General was not familiar with horses. He did not know Majo but it did not take much to teach him to stay close when running on the trail with him, General was no coward. He was not afraid of Majo. He lead the way on Majo's adventures. My General was brave, enthusiastic and by far the most devoted companion I have ever known. Most special of all were the times we would take a parcel of dogs to the Beach for a jaunt. Of six or seven dogs, it was the General that chose to follow when Majo and I headed out along the shore. He stuck like glue for miles and miles. There was no loosing him or distracting him. He had his single-minded mission. He was here to play with Majo and he was going to do it right. The other dogs stayed with Pam while General, Majo and I were splashing in the Pacific or racing down the beach.
On the way home General would rest his wet head on my lap and sleep until we reached KFC or the chosen eatery for the day. It was the ending of another perfect day.
After watching the movie, "AirBud" I concluded General was very much a Golden Retriever in personality. With his white Samoyed undercoat, he appeared to have freckles. He was one handsome dude as Pam would say. She even taught him to sit up front and be her chauvinist little boy.
We had two good years after the General came back home. I was lucky to have two such years. General was no coward. He was never afraid of a big stallion. He was not afraid of other dogs on the beach. He perceived he had a mission and tackled it with a vengeance. The General and I shared wonderful times. His eyes always were filled with the joy and happiness of life. He chose his destiny to be the best friend I will ever know. He was there to serve. The picture of health. General was the healthiest of his litter and full of vitality. He was fun loving and relished playing games with Majo. He was the very definition of loyal and gave me more than I could ever return. When I thought we were just beginning and General was about to turn four years old, he developed Lymphoma. He had never been sick and now I was told he was terminally ill.
In his last year, the General never flinched on his mission. He continued his single-minded devotion. I tried to leave him inside during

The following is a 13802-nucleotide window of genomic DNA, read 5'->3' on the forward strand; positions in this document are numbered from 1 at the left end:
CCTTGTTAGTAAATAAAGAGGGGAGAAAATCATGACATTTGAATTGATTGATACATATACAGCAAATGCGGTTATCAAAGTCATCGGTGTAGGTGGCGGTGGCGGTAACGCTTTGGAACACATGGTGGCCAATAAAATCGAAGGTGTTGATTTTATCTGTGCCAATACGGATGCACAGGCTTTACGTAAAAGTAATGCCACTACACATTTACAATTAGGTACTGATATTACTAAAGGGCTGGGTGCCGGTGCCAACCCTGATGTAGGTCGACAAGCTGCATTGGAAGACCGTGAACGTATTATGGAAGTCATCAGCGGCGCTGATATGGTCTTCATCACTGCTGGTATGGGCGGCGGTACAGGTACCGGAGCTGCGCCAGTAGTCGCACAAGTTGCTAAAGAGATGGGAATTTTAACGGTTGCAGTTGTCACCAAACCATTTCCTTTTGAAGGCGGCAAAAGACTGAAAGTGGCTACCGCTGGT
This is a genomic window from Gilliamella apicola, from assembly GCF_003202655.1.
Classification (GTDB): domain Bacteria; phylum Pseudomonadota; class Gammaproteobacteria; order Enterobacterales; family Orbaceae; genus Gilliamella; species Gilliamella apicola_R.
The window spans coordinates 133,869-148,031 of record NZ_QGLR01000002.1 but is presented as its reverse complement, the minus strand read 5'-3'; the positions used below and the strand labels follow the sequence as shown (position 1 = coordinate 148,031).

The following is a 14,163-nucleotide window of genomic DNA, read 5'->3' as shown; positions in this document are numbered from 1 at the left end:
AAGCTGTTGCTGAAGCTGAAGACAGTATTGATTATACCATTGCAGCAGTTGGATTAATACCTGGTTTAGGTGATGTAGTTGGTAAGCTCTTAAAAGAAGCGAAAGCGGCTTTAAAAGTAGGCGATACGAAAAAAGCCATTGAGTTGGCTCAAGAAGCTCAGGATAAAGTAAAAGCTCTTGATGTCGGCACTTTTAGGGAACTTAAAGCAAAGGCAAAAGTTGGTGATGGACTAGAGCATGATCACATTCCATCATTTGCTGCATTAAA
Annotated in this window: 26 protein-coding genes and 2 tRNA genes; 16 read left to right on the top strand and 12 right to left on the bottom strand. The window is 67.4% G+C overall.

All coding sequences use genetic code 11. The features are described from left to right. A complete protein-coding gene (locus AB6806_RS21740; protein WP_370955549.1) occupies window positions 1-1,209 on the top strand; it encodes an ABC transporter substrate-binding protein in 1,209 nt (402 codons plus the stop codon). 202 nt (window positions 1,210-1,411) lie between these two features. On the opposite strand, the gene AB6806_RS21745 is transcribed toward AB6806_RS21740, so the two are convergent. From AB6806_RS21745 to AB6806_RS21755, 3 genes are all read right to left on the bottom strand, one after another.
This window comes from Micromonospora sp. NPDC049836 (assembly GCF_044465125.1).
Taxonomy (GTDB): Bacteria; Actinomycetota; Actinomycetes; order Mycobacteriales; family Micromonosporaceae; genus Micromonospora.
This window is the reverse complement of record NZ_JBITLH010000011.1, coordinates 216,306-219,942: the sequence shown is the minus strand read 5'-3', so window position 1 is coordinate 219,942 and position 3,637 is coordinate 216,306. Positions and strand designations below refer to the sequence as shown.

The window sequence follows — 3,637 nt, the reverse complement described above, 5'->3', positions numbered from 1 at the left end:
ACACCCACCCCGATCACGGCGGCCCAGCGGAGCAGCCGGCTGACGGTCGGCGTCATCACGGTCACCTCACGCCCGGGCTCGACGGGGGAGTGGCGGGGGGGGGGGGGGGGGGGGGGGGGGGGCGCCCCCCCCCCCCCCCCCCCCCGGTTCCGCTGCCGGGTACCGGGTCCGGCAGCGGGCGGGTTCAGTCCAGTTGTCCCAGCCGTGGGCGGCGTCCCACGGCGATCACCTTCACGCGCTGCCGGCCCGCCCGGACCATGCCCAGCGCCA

the rain while I did winter chores. Pam could only stand so much of his
crying while he stood at the glass door. She would let him out so he could help feed the horses. Although his glands were bigger than golf balls, he still sought to do his job. There were days where he felt spry and ready to try a little ride with Majo around the ranch. He would learn shortcuts and cutoffs so he could last longer. Talk about character, right to the day he climbed on my lap and said goodbye, he did his best to serve. He was always smarter
than I was but he was forgiving of my stupidity. He would have never found me a new home.
Pam had a photo of General that showed him with his leg shaven. This picture was taken just after the biopsy to confirm the diagnosis of Lymphoma. But, I said, I have great healthy pictures of him. General was a vigorous dog, that is how I want to remember him. But guess what... That precious picture of General is now in a copper frame in my bedroom. I treasure that photo more than any other. It reminds me of his courage. My General was a true warrior. As General began to have fewer and fewer good moments I decided tomorrow would be the day. We had held off the inevitable long enough. Now there was just sadness and sorrow seeing him suffer. He was weak and could not be told why. This would be our last evening. Just as I thought that he jumped on my lap and gave uttered his last bark of devotion. That was the end of his life. In some ways, it was the end of mine. If I have any regret in this life it is that I let him spend over a year away from home. I lost a huge piece of me I can never regain when he jumped on my lap and said his last farewell. The chair I was sitting on is a relic, but we took it along to our present home in the Shenandoah Valley. It was a little child that named him the General. It turned out to be appropriate to his courage. I am not a religious man, but I still cry in the hope that we might one day be together again. If we are, I will spend eternity apologizing for my stupidity.
"So take a look at me now,
'cos there's just an empty space
And there's nothing left here to remind me,
just the memory of your face
Take a look at me now,
'cos there's just an empty space
And you coming back to me
is against all odds and that's what I've got to face"
I was soon to have another friend. There could never be another General. I knew that. But I would callmy little guy GenGen after Pam's puppy name for The General. It turned out GenGen, though different, would also become a loyal and devoted pal. He helped me go on in a desperate situation. Needless to say, GenGen was a pure Golden Retriever. But after 10 years, he is gone too. He became my travel buddy . But it was the General that taught me how wonderful Gold can be. GenGen showed me I cannot be without it.